Fall equals great streamer action
'The tug is the drug'
Woolly buggers, slump busters, sculpzillas, meat whistles, heisenbergs, sloppy seconds, drunk and disorderlies, flugenzombies are just some of the ridiculous names for the flies known as streamers.
The saying in streamer fishing is “the tug is the drug,” and I’m addicted.
The streamer game can be so appealing to anglers because it is such a departure from watching a strike indicator or dry fly making precise drifts. When the conditions are right, I love to make finesse casts with a small dry fly to a rising fish or drifting a nymph rig over a pod of fish feeding subsurface. However, if it is an overcast day or if I’m standing in a drift boat, I am most likely chucking ridiculously named streamers to large, aggressive fish.
Streamer fishing can definitely be done while wade fishing, but it is most successful (and more exciting) from a boat while floating. Casting flies that imitate baitfish or sculpin (a small fish that lives along the bottom of the river) close to the banks and stripping the line to give movement to the flies is one of the most productive ways to streamer fish.
The strips or short pulls on the fly line give the streamer the illusion that it is an injured or confused fish — perfect for a hungry trout to pounce on. A standard strip is about a 3- to 5-inch pull on the fly line followed by a one- to two-second pause. The pause is crucial because this gives the fly time to sink. Fish tend to strike the fly on the pause and the next strip can be when the angler connects to that fish.
If the standard strip isn’t doing the trick, try changing it up. Shorter or longer strips, quicker strips between pauses, two short strips and a pause, the options and ways to do it are endless. A general rule of thumb is faster strips in warmer water and slower in colder water. Fish are more lethargic in colder water and are less likely to attack a fast moving target.
The hook set is different when streamer fishing. The common lift of the rod tip only pulls the fly out of the fish’s mouth when fishing with streamers. The proper way to set your hook is to strip set. As I mentioned before, trout tend to strike the streamer during the pause in between strips. The angler will feel the bump or tug of the fish eating the streamer, this is when you give the fly one more strip to set the hook in the fish’s mouth. Once the hook is set, you can then raise the rod tip to keep tension on the hook and fight the fish.
If streamer fishing while wading, there are a couple of ways to attack the fish. One is to cast across from you and strip the line as the current takes the streamer downstream. Another technique is to cast slightly downstream from you and let the current swing your fly across the river and then stripping the line when it is below you in the river. While streamer fishing is much more productive from a boat, you can still hook into some of the larger fish while wading.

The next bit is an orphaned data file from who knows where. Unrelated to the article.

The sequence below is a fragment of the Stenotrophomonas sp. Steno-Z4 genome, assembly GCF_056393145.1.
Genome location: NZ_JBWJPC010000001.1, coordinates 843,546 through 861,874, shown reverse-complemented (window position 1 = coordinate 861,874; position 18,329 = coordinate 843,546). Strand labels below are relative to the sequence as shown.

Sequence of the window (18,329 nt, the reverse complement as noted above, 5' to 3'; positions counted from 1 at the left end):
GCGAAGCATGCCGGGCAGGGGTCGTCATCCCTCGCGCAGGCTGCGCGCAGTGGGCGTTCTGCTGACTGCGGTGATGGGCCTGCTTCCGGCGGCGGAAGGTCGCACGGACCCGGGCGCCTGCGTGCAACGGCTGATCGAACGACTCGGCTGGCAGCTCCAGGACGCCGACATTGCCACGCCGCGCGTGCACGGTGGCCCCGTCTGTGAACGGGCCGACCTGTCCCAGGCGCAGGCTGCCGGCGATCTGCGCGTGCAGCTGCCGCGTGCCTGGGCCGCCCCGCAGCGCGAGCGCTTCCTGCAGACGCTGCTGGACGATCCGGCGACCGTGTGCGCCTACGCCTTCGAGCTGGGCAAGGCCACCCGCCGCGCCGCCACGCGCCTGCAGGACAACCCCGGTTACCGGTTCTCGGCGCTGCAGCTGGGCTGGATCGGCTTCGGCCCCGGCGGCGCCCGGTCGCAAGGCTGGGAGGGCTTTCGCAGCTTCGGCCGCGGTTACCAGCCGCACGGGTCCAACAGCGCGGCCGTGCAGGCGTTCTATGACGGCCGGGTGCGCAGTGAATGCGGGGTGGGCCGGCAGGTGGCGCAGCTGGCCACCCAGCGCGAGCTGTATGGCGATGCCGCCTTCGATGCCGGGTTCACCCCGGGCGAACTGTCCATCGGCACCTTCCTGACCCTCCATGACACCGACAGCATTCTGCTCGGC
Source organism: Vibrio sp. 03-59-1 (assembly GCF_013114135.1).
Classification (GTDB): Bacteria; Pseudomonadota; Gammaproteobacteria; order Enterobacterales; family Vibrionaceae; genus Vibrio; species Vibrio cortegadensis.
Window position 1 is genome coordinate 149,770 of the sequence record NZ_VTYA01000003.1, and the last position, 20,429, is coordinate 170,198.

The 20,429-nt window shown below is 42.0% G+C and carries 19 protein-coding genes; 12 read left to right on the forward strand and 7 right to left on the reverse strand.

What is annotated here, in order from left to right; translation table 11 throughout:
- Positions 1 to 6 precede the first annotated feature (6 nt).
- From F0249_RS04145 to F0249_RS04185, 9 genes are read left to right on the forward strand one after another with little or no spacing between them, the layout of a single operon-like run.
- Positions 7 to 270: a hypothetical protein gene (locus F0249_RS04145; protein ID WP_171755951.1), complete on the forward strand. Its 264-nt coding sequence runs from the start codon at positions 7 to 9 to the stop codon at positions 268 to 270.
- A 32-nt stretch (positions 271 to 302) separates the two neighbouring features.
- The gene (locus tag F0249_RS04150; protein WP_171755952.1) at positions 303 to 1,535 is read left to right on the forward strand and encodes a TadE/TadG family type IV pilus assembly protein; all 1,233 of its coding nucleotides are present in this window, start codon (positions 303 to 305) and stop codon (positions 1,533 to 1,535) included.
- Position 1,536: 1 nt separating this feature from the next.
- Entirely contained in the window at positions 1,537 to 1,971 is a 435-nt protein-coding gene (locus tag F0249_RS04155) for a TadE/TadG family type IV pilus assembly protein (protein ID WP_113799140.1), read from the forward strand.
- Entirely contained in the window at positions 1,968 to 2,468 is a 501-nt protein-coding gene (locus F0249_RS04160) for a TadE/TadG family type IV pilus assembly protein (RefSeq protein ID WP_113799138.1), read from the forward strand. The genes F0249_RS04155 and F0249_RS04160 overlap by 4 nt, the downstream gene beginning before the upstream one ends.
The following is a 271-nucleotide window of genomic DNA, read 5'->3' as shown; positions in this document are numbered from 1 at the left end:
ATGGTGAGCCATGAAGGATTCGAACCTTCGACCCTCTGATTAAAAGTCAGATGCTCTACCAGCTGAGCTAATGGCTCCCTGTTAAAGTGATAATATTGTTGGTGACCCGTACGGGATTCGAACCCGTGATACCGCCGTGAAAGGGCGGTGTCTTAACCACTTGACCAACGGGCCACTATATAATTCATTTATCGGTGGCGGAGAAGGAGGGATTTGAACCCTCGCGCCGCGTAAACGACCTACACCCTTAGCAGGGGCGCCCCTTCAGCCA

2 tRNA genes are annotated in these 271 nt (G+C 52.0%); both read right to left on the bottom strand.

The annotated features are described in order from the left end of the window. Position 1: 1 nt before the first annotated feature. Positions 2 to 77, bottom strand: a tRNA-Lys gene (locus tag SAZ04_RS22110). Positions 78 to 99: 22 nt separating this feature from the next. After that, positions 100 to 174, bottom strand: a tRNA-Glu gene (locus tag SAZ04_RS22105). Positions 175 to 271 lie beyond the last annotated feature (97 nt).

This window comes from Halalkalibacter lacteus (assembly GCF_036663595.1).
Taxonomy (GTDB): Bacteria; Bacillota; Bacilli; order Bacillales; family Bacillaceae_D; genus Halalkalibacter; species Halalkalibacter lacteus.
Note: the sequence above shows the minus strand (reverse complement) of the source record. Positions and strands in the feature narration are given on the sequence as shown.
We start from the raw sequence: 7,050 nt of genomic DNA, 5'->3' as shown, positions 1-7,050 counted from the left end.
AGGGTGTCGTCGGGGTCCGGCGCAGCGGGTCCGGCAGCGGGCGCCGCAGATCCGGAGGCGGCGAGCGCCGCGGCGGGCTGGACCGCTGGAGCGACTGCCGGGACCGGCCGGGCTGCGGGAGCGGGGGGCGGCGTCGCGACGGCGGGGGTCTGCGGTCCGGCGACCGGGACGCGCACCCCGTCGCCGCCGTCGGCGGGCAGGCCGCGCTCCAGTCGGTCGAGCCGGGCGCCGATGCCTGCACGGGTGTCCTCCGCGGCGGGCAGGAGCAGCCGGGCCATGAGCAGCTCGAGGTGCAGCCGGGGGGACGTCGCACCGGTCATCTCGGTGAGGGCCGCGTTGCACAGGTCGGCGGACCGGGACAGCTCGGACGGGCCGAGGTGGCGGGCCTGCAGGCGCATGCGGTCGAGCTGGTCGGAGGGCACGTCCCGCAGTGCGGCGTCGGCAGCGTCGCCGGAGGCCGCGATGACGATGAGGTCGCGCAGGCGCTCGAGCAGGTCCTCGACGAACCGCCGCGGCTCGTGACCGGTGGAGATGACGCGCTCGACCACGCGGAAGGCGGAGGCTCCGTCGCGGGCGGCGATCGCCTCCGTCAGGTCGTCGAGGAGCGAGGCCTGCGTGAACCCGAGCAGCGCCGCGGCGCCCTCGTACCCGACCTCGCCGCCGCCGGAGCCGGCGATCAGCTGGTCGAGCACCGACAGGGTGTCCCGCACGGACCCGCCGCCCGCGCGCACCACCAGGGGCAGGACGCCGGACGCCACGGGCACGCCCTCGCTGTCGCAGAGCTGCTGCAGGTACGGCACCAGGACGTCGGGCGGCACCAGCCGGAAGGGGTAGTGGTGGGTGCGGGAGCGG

When picking a color, use the saying, “Dark days, dark flies, and light days, light flies” as a general guideline. I typically will throw black streamers when there is heavy cloud coverage or if it’s raining. For sunny days, I cast brighter flies or streamers with natural colors like tan and olive.
Lastly, when fishing streamers, you don’t need to use a light tippet to fool the fish. Trout will eat a streamer out of aggression and will usually chase a streamer down, therefore not seeing the leader. We like to take older trout leaders that we have cut back to the thicker section and repurpose them as streamer leaders. Three to four feet of leader is all that you’ll need. I usually will attach a short section of 1x tippet to the repurposed leader to tie my fly on. This is a great way to get more out of your trout leaders.
With most techniques in fly fishing, there is a great deal of trial and error. Some styles work on some days, while others work the days inbetween. So, if you have never tossed meaty flies at trout, go out and give it a try. You never know if today is the day you catch your largest fish!
Ray Kyle is the guide service manager and a guide at Vail Valley Anglers. He can be reached at 970-926-0900 or firstname.lastname@example.org.
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